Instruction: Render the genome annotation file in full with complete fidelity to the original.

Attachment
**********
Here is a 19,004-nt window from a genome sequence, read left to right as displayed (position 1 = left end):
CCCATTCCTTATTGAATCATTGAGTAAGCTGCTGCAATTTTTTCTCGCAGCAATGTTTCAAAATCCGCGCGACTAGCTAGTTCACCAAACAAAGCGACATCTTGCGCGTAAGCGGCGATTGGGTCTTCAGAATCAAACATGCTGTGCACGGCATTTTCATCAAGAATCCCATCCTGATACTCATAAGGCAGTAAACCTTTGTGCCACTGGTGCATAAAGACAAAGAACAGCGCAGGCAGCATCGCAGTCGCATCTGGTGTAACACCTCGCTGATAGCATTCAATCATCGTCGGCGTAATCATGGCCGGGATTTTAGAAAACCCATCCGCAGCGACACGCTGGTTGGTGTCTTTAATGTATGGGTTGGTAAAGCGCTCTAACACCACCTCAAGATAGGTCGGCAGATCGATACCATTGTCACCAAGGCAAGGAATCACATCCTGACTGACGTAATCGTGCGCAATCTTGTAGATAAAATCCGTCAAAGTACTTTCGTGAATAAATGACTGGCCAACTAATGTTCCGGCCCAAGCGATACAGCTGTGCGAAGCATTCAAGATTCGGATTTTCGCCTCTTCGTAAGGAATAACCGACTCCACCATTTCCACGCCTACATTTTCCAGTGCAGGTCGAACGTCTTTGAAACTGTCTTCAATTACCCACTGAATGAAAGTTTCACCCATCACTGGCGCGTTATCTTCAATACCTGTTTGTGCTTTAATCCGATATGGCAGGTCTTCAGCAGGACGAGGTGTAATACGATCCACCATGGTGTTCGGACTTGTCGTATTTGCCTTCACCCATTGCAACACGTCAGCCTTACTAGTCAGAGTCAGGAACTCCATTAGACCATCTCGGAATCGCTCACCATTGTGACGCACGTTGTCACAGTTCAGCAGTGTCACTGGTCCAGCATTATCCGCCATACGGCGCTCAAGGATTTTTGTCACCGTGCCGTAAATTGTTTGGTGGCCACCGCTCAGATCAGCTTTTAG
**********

Here is a 19,004-nt window from a genome sequence, read left to right as displayed (position 1 = left end):
CCCATTCCTTATTGAATCATTGAGTAAGCTGCTGCAATTTTTTCTCGCAGCAATGTTTCAAAATCCGCGCGACTAGCTAGTTCACCAAACAAAGCGACATCTTGCGCGTAAGCGGCGATTGGGTCTTCAGAATCAAACATGCTGTGCACGGCATTTTCATCAAGAATCCCATCCTGATACTCATAAGGCAGTAAACCTTTGTGCCACTGGTGCATAAAGACAAAGAACAGCGCAGGCAGCATCGCAGTCGCATCTGGTGTAACACCTCGCTGATAGCATTCAATCATCGTCGGCGTAATCATGGCCGGGATTTTAGAAAACCCATCCGCAGCGACACGCTGGTTGGTGTCTTTAATGTATGGGTTGGTAAAGCGCTCTAACACCACCTCAAGATAGGTCGGCAGATCGATACCATTGTCACCAAGGCAAGGAATCACATCCTGACTGACGTAATCGTGCGCAATCTTGTAGATAAAATCCGTCAAAGTACTTTCGTGAATAAATGACTGGCCAACTAATGTTCCGGCCCAAGCGATACAGCTGTGCGAAGCATTCAAGATTCGGATTTTCGCCTCTTCGTAAGGAATAACCGACTCCACCATTTCCACGCCTACATTTTCCAGTGCAGGTCGAACGTCTTTGAAACTGTCTTCAATTACCCACTGAATGAAAGTTTCACCCATCACTGGCGCGTTATCTTCAATACCTGTTTGTGCTTTAATCCGATATGGCAGGTCTTCAGCAGGACGAGGTGTAATACGATCCACCATGGTGTTCGGACTTGTCGTATTTGCCTTCACCCATTGCAACACGTCAGCCTTACTAGTCAGAGTCAGGAACTCCATTAGACCATCTCGGAATCGCTCACCATTGTGACGCACGTTGTCACAGTTCAGCAGTGTCACTGGTCCAGCATTATCCGCCATACGGCGCTCAAGGATTTTTGTCACCGTGCCGTAAATTGTTTGGTGGCCACCGCTCAGATCAGCTTTTAG